7. After the nurse teaches the patient about the use of atenolol (Tenormin) in preventing anginal episodes,

which statement by a patient indicates that the teaching has been effective? a. It is important not to suddenly stop taking the atenolol. b. Atenolol will increase the strength of my heart muscle. c. I can expect to feel short of breath when taking atenolol. d. Atenolol will improve the blood flow to my coronary arteries.

Patients who have been taking -blockers can develop intense and frequent angina if the medication is suddenly discontinued. Atenolol (Tenormin) decreases myocardial contractility. Shortness of breath that occurs when taking -blockers for angina may be due to bronchospasm and should be reported to the health care provider. Atenolol works by decreasing myocardial oxygen demand, not by increasing blood flow to the coronary arteries.
8. A patient who has had severe chest pain for several hours is admitted with a diagnosis of possible acute

myocardial infarction (AMI). Which of these ordered laboratory tests should the nurse monitor to help determine whether the patient has had an AMI? a. Homocysteine b. C-reactive protein c. Cardiac-specific troponin I and troponin T d. High-density lipoprotein (HDL) cholesterol

Troponin levels increase about 4 to 6 hours after the onset of myocardial infarction (MI). The other laboratory data are useful in determining the patients risk for developing coronary artery disease (CAD) but are not helpful in determining whether an acute MI is in progress.
9. Amlodipine (Norvasc) is ordered for a patient with newly diagnosed Prin zmetals (variant) angina. When

teaching the patient, the nurse will include the information that amlodipine will a. reduce the fight or flight response. b. decrease spasm of the coronary arteries. c. increase the force of myocardial contraction.

d. help prevent clotting in the coronary arteries. ANS: B

Prinzmetals angina is caused by coronary artery spasm. Calcium channel blockers (e.g., amlodipine, nifedipine [Procardia]) are a first-line therapy for this type of angina. Platelet inhibitors, such as aspirin, help prevent coronary artery thrombosis, and -blockers decrease sympathetic stimulation of the heart. Medications or activities that increase myocardial contractility will increase the incidence of angina by increasing oxygen demand.
10. The nurse will suspect that the patient with stable angina is experiencing a side effect of the prescribed

metoprolol (Lopressor) if a. the patient is restless and agitated. b. the blood pressure is 190/110 mm Hg. c. the patient complains about feeling anxious. d. the cardiac monitor shows a heart rate of 45.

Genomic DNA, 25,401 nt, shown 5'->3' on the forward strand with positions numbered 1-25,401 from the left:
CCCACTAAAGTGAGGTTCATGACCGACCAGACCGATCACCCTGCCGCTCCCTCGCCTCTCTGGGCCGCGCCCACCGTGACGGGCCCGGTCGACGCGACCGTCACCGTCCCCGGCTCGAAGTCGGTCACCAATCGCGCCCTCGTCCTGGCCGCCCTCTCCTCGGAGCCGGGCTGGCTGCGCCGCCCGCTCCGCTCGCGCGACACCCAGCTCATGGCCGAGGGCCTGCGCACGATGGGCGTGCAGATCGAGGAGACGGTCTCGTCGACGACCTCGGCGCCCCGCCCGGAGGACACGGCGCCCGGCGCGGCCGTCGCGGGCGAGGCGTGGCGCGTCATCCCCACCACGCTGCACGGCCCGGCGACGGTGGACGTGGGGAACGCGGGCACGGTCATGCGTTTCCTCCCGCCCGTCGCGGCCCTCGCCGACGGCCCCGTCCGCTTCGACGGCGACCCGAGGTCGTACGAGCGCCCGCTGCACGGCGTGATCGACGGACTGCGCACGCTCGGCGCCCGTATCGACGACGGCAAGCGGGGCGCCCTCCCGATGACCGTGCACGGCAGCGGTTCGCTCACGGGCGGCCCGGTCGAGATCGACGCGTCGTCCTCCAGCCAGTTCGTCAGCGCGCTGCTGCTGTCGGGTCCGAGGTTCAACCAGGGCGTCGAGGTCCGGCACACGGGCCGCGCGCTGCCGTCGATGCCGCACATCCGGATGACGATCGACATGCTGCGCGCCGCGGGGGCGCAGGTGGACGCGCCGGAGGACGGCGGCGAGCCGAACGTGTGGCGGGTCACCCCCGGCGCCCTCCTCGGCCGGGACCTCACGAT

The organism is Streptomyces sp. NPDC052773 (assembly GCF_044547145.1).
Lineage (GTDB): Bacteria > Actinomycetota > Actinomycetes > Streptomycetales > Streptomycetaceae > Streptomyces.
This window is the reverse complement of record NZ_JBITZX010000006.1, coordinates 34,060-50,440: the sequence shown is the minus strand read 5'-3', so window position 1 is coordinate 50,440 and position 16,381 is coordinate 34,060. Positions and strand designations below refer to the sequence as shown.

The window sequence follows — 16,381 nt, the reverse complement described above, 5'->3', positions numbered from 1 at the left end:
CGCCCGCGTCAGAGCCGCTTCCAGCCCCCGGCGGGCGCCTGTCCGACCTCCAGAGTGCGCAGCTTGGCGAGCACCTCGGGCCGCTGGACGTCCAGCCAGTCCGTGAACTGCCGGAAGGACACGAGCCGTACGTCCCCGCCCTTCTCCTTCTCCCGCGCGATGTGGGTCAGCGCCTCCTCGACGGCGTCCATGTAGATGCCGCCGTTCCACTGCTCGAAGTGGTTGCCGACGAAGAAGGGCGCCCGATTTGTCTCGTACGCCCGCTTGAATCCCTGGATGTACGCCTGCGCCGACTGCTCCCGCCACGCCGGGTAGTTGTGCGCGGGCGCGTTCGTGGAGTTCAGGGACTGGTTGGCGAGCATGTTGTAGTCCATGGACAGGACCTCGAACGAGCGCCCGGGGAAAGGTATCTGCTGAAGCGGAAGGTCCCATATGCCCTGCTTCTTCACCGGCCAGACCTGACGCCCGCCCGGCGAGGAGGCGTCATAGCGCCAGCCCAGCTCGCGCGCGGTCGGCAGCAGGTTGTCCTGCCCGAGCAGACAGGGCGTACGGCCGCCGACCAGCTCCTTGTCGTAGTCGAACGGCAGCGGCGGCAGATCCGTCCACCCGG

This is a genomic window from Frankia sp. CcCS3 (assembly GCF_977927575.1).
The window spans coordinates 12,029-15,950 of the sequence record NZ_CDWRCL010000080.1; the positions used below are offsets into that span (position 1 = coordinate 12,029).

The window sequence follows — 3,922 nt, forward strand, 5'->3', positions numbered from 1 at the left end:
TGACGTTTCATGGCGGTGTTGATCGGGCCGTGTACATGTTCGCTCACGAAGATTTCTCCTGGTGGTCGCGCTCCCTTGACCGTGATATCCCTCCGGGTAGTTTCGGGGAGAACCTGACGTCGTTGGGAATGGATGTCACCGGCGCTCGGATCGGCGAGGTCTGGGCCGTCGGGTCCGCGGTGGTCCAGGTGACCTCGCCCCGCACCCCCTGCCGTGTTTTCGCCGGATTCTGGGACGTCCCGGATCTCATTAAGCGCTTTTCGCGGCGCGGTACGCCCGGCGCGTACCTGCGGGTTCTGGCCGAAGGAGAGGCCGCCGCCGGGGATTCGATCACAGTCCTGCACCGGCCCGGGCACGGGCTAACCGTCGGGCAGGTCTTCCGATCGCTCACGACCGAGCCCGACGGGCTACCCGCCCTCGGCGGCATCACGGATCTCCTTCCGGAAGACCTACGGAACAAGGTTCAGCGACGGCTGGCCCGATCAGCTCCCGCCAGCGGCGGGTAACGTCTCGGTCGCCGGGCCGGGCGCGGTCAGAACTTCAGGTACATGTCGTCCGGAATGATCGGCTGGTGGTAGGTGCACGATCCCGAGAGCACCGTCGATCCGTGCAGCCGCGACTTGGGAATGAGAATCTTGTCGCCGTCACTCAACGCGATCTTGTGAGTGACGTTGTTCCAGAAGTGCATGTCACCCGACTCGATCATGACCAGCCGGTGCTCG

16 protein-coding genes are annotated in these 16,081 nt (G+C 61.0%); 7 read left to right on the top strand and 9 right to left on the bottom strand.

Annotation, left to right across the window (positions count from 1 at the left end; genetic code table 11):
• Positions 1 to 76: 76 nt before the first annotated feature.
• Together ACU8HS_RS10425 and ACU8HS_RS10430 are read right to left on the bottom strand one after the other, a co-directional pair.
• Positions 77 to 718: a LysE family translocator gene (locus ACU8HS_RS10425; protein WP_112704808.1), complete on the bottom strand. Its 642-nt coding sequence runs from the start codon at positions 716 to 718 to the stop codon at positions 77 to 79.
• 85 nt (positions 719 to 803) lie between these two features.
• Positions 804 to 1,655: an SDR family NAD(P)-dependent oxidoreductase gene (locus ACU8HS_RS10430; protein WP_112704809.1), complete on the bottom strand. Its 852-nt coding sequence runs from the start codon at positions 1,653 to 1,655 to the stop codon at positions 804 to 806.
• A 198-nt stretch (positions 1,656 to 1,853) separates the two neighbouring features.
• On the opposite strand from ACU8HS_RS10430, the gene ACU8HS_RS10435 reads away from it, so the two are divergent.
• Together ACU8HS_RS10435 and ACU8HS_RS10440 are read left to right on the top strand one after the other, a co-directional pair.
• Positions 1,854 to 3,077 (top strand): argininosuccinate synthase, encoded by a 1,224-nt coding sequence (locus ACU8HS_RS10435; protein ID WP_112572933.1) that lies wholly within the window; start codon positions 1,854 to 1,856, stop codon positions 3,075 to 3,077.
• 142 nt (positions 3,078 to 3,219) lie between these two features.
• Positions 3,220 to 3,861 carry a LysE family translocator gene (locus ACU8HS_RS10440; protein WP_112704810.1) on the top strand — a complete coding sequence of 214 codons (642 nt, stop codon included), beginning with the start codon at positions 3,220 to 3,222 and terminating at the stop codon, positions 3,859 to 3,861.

Patients taking -blockers should be monitored for bradycardia. Because this category of medication inhibits the sympathetic nervous system, restlessness, agitation, hypertension, and anxiety will not be side effects.
11. Nadolol (Corgard) is prescribed for a patient with angina. To determine whether the drug is effective, the

nurse will monitor for a. decreased blood pressure and apical pulse rate. b. fewer complaints of having cold hands and feet. c. improvement in the quality of the peripheral pulses. d. the ability to do daily activities without chest discomfort.

Because the medication is ordered to improve the patients angina, effectiveness is indicated if the patient is able to accomplish daily activities without chest pain. Blood pressure (BP) and apical pulse rate may decrease, but these data do not indicate that the goal of decreased angina has been met. The noncardioselective blockers can cause peripheral vasoconstriction, so the nurse would not expect an improvement in peripheral pulse quality or skin temperature.
12. A patient with a nonST-segment-elevation myocardial infarction (NSTEMI) is receiving heparin. What is

the purpose of the heparin? a. Platelet aggregation is enhanced by IV heparin infusion. b. Heparin will dissolve the clot that is blocking blood flow to the heart. c. Coronary artery plaque size and adherence are decreased with heparin. d. Heparin will prevent the development of new clots in the coronary arteries.

Heparin helps prevent the conversion of fibrinogen to fibrin and decreases coronary artery thrombosis. It does not change coronary artery plaque, dissolve already formed clots, or enhance platelet aggregation.
13. When administering IV nitroglycerin (Tridil) to a patient with a myocardial infarction (MI), which action will

the nurse take to evaluate the effectiveness of the medication? a. Check blood pressure. b. Monitor apical pulse rate. c. Monitor for dysrhythmias. d. Ask about chest discomfort.

The goal of IV nitroglycerin administration in MI is relief of chest pain by improving the balance between myocardial oxygen supply and demand. The nurse also will monitor heart rate and BP and observe for dysrhythmias, but these parameters will not indicate whether the medication is effective.